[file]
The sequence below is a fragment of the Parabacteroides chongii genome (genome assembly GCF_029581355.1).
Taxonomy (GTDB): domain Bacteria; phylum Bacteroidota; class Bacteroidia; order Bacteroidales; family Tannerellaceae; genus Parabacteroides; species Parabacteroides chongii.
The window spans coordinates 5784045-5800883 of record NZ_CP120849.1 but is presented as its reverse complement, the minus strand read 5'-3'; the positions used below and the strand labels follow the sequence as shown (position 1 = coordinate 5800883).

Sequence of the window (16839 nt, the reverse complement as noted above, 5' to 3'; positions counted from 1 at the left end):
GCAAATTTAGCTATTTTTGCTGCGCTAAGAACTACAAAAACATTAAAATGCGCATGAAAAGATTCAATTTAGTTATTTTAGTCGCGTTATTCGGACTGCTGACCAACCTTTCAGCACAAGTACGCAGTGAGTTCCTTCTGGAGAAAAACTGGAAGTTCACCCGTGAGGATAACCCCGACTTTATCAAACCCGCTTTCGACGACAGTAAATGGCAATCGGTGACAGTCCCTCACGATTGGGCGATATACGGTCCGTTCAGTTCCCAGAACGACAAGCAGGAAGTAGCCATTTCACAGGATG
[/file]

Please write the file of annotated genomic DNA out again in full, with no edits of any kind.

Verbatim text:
The sequence below is a fragment of the Parabacteroides chongii genome (genome assembly GCF_029581355.1).
Taxonomy (GTDB): domain Bacteria; phylum Bacteroidota; class Bacteroidia; order Bacteroidales; family Tannerellaceae; genus Parabacteroides; species Parabacteroides chongii.
The window spans coordinates 5784045-5800883 of record NZ_CP120849.1 but is presented as its reverse complement, the minus strand read 5'-3'; the positions used below and the strand labels follow the sequence as shown (position 1 = coordinate 5800883).

Sequence of the window (16839 nt, the reverse complement as noted above, 5' to 3'; positions counted from 1 at the left end):
GCAAATTTAGCTATTTTTGCTGCGCTAAGAACTACAAAAACATTAAAATGCGCATGAAAAGATTCAATTTAGTTATTTTAGTCGCGTTATTCGGACTGCTGACCAACCTTTCAGCACAAGTACGCAGTGAGTTCCTTCTGGAGAAAAACTGGAAGTTCACCCGTGAGGATAACCCCGACTTTATCAAACCCGCTTTCGACGACAGTAAATGGCAATCGGTGACAGTCCCTCACGATTGGGCGATATACGGTCCGTTCAGTTCCCAGAACGACAAGCAGGAAGTAGCCATTTCACAGGATG